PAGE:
Jacket art for Miriam Black novels by Chuck Wendig, by Adam S. Doyle.

The other thing I find is that animals, animal forms, are much more varied than human beings. There’s so much variety, everything from claws and horns to wings and scales to fur. There’s so much variety and opportunity for dynamic forms and shapes and textures. I really enjoy all of that and getting lost in it. And even at times pushing even further into fantastical and monstrous, that’s always fun to push beyond and not feel beholden to what exists as we know it. Obviously you can tell that within the subject of the form, there’s a whole other space, and that’s this abstract world. The animal form is in many ways allows me a recognizable window, a relatable form, so that once I have that there’s a chance for me ostensibly to take your hand and go into a whole other open ended place that’s not defined, but seems to be a realm of emotion and meaning and exploration and the unknown.

So that’s a thing to identify with. Oh, that’s a bird, and you can freely float into it and through it and whatever you can find in that space is there for you. I don’t do much in the way of total abstraction, which is totally legitimate, but I find personally I like to trend between both worlds—between the real world and the totally open world of abstraction. That’s the space I like to be in, a little bit of that trickster, messenger, architect is the one I really identify with.

CM: What artists have influenced you or that you have enjoyed and learned from?

AD: There are so many. I used to do this thing where I would write the name of the artist, a painter or a writer or a director or a musician, and put them on my wall, and the wall would be covered with this post card of names because I always felt this need to not have these names deep in the recesses of my brain but to be out and visible, something of an acknowlegment. So there are a lot.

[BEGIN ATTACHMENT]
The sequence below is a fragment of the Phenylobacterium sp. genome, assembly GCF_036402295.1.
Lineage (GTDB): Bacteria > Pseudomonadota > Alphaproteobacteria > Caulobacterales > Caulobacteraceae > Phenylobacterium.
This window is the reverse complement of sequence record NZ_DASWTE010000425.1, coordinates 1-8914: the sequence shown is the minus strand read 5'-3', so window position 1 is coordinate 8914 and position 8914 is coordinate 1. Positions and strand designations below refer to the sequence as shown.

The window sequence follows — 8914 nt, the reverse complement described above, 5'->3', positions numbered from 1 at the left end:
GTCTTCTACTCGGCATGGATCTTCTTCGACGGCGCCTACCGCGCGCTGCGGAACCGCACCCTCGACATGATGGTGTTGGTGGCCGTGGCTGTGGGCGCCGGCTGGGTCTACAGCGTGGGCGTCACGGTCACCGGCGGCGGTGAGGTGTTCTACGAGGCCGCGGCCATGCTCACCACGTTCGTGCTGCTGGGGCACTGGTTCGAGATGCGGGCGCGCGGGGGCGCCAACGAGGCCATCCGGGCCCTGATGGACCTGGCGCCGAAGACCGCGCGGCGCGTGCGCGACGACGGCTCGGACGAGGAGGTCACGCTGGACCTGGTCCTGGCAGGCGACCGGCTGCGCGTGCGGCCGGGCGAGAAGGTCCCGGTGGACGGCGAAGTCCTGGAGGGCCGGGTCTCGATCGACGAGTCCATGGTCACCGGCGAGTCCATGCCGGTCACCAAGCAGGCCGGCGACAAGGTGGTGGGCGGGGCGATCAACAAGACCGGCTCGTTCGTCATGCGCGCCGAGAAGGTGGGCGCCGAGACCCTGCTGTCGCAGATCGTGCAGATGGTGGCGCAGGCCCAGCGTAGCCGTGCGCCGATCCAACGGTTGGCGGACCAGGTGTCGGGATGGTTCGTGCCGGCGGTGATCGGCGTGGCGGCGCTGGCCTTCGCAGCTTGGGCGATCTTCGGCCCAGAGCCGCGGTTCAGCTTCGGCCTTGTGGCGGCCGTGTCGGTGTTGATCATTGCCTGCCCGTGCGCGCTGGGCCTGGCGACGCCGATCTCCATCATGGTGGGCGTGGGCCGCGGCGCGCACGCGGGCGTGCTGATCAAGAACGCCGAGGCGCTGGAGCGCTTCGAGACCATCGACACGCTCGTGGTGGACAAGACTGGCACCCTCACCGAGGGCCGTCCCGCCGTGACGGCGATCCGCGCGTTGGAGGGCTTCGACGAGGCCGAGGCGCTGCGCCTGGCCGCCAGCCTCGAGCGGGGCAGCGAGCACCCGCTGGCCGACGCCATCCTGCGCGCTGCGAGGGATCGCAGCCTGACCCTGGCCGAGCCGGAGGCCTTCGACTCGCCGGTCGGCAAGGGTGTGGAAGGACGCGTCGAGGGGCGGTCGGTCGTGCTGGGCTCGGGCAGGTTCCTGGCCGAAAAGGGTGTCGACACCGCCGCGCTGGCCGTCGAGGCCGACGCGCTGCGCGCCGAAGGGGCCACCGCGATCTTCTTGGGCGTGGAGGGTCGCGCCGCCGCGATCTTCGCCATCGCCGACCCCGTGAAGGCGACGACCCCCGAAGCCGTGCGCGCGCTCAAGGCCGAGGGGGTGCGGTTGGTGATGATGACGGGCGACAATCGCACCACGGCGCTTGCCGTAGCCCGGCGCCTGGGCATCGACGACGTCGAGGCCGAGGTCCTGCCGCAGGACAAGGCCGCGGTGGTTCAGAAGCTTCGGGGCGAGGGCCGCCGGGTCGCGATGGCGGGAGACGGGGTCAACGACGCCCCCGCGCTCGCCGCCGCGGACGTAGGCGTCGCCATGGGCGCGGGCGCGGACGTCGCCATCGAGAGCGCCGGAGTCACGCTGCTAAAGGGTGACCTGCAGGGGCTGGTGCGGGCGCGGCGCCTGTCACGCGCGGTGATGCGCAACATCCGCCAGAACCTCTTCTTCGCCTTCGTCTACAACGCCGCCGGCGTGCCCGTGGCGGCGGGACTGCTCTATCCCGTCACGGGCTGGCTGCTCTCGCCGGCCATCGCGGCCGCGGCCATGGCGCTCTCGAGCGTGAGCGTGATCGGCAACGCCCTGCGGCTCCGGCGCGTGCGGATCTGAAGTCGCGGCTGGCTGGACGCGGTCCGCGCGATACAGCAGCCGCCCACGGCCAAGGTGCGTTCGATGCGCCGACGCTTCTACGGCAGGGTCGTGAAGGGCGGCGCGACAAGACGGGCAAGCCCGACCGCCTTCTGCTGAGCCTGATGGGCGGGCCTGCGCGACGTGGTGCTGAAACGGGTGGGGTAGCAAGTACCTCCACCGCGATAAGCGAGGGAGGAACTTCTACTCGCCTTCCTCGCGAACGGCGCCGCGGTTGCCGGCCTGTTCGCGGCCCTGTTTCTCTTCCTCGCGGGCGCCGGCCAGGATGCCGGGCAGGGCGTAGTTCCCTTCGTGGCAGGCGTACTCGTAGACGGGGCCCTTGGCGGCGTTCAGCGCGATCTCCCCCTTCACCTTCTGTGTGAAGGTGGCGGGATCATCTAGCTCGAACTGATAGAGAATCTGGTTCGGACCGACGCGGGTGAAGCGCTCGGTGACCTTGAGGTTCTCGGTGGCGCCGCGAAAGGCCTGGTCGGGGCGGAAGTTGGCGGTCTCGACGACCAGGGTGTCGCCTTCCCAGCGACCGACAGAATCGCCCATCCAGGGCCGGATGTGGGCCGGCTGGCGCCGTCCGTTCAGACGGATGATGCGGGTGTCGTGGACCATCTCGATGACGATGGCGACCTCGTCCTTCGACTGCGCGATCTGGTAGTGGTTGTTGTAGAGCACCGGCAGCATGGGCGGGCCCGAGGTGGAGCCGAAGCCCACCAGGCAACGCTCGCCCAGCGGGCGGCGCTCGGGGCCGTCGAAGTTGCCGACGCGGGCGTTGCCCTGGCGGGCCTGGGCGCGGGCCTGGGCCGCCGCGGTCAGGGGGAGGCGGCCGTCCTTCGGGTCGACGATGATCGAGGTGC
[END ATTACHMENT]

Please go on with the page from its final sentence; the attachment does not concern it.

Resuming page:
A lot of them, I’d say the really formative ones when I growing up, were illustrators, which should not be a surprise. That’s where I found myself. A lot of painters and a handful of contemporary artists, but I’ve noticed that as I’ve gotten older I’ve been seeking out less the work of others and trying to hone my own. So most of the names are a bit older, at least for me. They were more significant when I was younger.

M.C. Escher, even though he’s pop-y and a college poster kind of guy. That thing where I was talking about going between worlds, I think he was on a whole other level of being able to do that, to create imagery that is occupying multiple worlds at the same time and was really brain-opening work. Escher was a big one.

Klimt as well, another popular college poster, but just so gorgeous and visual. And the way that he introduced abstract shapes in what became his very own language. He was very terrific too.

When I was a little kid what blew my little brains was my introduction to the Dungeons & Dragons Monster Manual. That’s not one artist, but probably half a dozen or so illustrators doing that, but these really wonderful black and white, somewhat graphic—in terms of black and white, not violence—of all these images of griffins and creatures. That’s something I’d love to do one day. That’s always been a pet project, to do my own monster manual.

wolf and raven
Epistle Pass by Adam S. Doyle

I have to mention Joseph Campbell. I feel like his name has come up recently because Star Wars is out again. His work, which I was introduced to as a little kid through Star Wars but then got to understand how significant his work was, the sort of stories that are universal. That was always so significant when I was younger and has always stuck with me ever since.

Another guy who I keep going back to do is Andrew Wyeth. It’s so interesting how narrative his work is without there being much of an explicit story—so small and delicate and of one small area. There’s layers and layers, and for me a sense of story there. There’s such incredible skill in a way that doesn’t feel like it’s too caught up in itself. His work feels really raw.